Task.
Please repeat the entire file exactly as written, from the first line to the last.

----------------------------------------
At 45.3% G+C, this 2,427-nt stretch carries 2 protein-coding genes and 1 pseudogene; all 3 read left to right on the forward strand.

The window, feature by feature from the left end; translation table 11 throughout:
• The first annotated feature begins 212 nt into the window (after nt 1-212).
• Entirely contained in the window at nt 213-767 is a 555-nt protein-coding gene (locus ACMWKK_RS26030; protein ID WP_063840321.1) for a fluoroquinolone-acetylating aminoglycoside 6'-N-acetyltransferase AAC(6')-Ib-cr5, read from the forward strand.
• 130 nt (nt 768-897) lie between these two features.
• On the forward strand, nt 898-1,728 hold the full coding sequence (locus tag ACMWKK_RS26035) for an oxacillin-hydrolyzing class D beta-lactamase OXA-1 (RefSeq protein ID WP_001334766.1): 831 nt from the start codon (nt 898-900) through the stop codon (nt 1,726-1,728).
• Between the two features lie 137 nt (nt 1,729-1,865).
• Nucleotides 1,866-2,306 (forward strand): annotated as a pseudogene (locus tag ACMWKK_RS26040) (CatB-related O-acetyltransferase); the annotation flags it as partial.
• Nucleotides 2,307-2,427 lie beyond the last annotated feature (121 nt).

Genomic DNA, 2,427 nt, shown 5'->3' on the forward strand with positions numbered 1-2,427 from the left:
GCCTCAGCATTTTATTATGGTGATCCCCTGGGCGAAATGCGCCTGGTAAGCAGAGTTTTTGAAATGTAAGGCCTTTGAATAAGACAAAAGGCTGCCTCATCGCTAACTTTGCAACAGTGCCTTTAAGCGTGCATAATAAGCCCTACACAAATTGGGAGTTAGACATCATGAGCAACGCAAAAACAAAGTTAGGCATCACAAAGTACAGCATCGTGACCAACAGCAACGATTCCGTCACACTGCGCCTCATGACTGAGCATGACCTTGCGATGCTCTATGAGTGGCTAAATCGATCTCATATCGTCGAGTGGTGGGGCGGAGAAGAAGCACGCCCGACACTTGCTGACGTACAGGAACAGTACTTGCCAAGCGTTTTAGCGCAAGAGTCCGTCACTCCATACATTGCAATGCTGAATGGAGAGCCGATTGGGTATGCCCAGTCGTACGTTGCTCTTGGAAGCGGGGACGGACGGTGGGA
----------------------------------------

At 45.3% G+C, this 2,427-nt stretch carries 2 protein-coding genes and 1 pseudogene; all 3 read left to right on the forward strand.

The window, feature by feature from the left end; translation table 11 throughout:
• The first annotated feature begins 212 nt into the window (after nt 1-212).
• Entirely contained in the window at nt 213-767 is a 555-nt protein-coding gene (locus ACMWKK_RS26030; protein ID WP_063840321.1) for a fluoroquinolone-acetylating aminoglycoside 6'-N-acetyltransferase AAC(6')-Ib-cr5, read from the forward strand.
• 130 nt (nt 768-897) lie between these two features.
• On the forward strand, nt 898-1,728 hold the full coding sequence (locus tag ACMWKK_RS26035) for an oxacillin-hydrolyzing class D beta-lactamase OXA-1 (RefSeq protein ID WP_001334766.1): 831 nt from the start codon (nt 898-900) through the stop codon (nt 1,726-1,728).
• Between the two features lie 137 nt (nt 1,729-1,865).
• Nucleotides 1,866-2,306 (forward strand): annotated as a pseudogene (locus tag ACMWKK_RS26040) (CatB-related O-acetyltransferase); the annotation flags it as partial.
• Nucleotides 2,307-2,427 lie beyond the last annotated feature (121 nt).

Genomic DNA, 2,427 nt, shown 5'->3' on the forward strand with positions numbered 1-2,427 from the left:
GCCTCAGCATTTTATTATGGTGATCCCCTGGGCGAAATGCGCCTGGTAAGCAGAGTTTTTGAAATGTAAGGCCTTTGAATAAGACAAAAGGCTGCCTCATCGCTAACTTTGCAACAGTGCCTTTAAGCGTGCATAATAAGCCCTACACAAATTGGGAGTTAGACATCATGAGCAACGCAAAAACAAAGTTAGGCATCACAAAGTACAGCATCGTGACCAACAGCAACGATTCCGTCACACTGCGCCTCATGACTGAGCATGACCTTGCGATGCTCTATGAGTGGCTAAATCGATCTCATATCGTCGAGTGGTGGGGCGGAGAAGAAGCACGCCCGACACTTGCTGACGTACAGGAACAGTACTTGCCAAGCGTTTTAGCGCAAGAGTCCGTCACTCCATACATTGCAATGCTGAATGGAGAGCCGATTGGGTATGCCCAGTCGTACGTTGCTCTTGGAAGCGGGGACGGACGGTGGGA